Achieving your goals is important. But so is living your life.Freepik
et’s just put it out there - we live in the age of hyperactive goal setting.
These days it’s difficult to open a new tab in your browser without a ridiculously ripped Youtube coach throwing soft insults your way. No matter the particular strategy of persuasion, the message is always the same - you’ve got to make it. You’ve got to become more ambitious, you have to work harder, you’ve got to move faster.
All these commandments aren’t abstract ideals, they’re clear-cut instructions. Success is defined in simple metrics - you’ve got to do better today than you did yesterday, and everything you do should be measured carefully.
In other words, the goals you’ve set for yourself aren’t distant lights guiding you through the dark - they’re baseball cards that you need to collect at all costs... because only people who have renounced living a proper life leave their albums partially unfilled.
As a culture we have thoroughly internalised this strategy, this idea that reaching your goals is the one true portal to a contented life.
But what’s always been incredibly strange to me, is the pervasive lack of scepticism surrounding this mode of being. Ever since I was a young lad, I remember being unsettled by the obvious link between people who were championed as the paragons of success and mental distress they were experiencing... and even more by society's convenient ignorance of this connection.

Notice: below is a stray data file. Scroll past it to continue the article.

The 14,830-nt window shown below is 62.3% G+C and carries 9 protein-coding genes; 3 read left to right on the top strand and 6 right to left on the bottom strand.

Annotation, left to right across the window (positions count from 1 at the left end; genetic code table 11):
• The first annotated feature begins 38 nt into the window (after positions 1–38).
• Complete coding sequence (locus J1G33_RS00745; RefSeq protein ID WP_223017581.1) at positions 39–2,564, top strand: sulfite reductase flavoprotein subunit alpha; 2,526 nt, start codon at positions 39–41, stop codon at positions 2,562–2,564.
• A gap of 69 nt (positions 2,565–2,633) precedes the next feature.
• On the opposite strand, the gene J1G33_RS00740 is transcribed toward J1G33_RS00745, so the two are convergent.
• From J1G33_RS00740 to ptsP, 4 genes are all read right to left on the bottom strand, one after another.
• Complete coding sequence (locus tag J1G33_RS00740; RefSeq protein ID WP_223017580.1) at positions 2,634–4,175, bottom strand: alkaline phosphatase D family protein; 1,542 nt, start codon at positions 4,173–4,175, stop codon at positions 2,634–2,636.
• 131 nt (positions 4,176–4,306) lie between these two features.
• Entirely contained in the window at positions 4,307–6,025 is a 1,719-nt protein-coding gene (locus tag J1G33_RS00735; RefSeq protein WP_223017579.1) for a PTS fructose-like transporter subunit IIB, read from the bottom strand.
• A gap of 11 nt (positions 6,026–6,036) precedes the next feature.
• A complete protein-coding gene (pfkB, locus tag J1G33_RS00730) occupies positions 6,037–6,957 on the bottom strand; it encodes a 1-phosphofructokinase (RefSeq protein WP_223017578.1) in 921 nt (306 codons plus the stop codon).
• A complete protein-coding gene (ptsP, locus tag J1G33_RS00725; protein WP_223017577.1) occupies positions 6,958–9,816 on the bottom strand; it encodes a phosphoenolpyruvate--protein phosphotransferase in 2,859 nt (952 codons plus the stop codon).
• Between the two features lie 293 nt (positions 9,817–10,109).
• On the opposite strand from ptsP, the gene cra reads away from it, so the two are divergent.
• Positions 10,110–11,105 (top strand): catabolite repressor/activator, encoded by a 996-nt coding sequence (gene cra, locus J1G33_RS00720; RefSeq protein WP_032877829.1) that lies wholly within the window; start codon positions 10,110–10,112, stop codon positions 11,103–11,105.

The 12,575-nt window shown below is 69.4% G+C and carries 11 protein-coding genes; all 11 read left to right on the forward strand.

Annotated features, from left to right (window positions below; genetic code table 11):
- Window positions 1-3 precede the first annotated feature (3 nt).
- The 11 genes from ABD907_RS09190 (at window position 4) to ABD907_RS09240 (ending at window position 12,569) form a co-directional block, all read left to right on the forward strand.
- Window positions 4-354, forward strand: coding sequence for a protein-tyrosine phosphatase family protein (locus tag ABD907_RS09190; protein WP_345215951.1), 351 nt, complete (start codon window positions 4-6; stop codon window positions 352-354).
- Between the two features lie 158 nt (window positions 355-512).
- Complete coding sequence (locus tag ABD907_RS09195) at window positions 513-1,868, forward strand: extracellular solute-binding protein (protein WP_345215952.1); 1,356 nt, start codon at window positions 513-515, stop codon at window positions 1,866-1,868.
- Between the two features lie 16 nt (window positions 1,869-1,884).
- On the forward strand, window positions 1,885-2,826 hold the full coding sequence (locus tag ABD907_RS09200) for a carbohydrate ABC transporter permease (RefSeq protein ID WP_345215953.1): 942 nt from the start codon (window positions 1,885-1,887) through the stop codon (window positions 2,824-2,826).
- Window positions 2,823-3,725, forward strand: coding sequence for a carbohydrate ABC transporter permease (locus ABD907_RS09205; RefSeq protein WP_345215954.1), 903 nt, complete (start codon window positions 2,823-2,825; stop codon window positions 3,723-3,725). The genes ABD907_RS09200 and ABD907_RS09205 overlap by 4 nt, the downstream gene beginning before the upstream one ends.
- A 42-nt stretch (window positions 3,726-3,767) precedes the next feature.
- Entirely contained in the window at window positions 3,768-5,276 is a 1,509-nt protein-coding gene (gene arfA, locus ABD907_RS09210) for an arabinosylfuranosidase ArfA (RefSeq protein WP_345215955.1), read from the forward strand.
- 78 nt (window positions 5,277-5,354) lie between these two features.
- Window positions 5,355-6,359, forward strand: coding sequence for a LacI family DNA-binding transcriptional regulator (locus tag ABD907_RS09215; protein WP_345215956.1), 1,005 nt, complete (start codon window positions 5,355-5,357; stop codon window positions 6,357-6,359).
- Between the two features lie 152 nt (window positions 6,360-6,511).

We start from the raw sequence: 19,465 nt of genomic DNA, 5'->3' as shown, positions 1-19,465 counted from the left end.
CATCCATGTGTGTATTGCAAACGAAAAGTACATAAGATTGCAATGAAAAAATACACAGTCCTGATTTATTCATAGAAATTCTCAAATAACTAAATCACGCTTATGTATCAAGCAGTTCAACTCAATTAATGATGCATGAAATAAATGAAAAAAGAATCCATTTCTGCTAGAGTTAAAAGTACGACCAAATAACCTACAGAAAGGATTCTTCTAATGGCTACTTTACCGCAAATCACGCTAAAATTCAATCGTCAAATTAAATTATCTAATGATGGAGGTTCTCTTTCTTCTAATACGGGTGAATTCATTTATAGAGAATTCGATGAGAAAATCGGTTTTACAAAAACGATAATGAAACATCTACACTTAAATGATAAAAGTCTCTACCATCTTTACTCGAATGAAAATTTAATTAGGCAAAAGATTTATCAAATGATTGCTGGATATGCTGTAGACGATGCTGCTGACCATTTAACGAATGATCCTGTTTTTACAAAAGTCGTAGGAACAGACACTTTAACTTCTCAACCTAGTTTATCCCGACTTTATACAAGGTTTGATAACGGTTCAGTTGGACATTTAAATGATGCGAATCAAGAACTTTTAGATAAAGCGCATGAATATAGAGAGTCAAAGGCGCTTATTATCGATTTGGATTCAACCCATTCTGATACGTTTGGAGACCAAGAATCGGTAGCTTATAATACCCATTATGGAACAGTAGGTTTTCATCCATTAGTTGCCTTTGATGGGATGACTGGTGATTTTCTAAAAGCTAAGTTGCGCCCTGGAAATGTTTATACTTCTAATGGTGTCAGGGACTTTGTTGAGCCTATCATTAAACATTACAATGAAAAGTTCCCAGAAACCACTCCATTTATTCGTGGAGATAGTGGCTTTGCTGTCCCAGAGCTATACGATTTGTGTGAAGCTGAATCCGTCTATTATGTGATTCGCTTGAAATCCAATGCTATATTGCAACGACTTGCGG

How come so many of these rich, famous people, people who’ve achieved their wildest dreams suffer so violently? Why do they commit suicide so often, and how come their tragic fate keeps getting individualised and framed as a personal weakness? And most of all, why is their demise always separated from the culture that spawned it?
I couldn’t quite put my finger on it, but I always had a hunch that the fact that we're putting all of our energies into chasing our dreams in such a strenuous manner must have something to do with it all.
Not too long ago I listened to a famous philosopher expounding on the nature of goals. He concluded the interview with a provocative thought that left a jarring impression on me; he said we have a perfectly good name for dreams that have become realised - they’re called nightmares.
I was slightly taken aback at first, but also couldn’t quite shake the feeling that there was a deep truth hidden in that sentence. Just try to imagine accomplishing everything you’ve set out to do - your entire existence you’ve been told that upon reaching your goals, all the missing pieces of your life will fall into place.
And yet they don’t.
Because you’re still you. And not only that - all that drive that was propelling you forward has suddenly given way to a big, black, gaping hole. What the fuck are you suppose to do next?
Of course you could repeat the whole cycle again (and again), but my guess is the entire endeavour would just appear more and more pointless...
Now, don’t get me wrong - I’m not saying you shouldn't cultivate a grand vision for your future life. You absolutely should. Goals give you direction, they provide structure, they release you from the torture of the mindless onslaught of everyday existence.
I’ve got my own set of goals and I’m pressing them tightly against my hairy chest every day.
One of those goals is related to the successful spread of this blog. Week by week, I’m working consciously and consistently to reach that finish line.
But I also realise that if I ever do manage to reach a wider audience and become a professional blogger, a little something of what makes all of this so unique and special will undoubtedly disappear.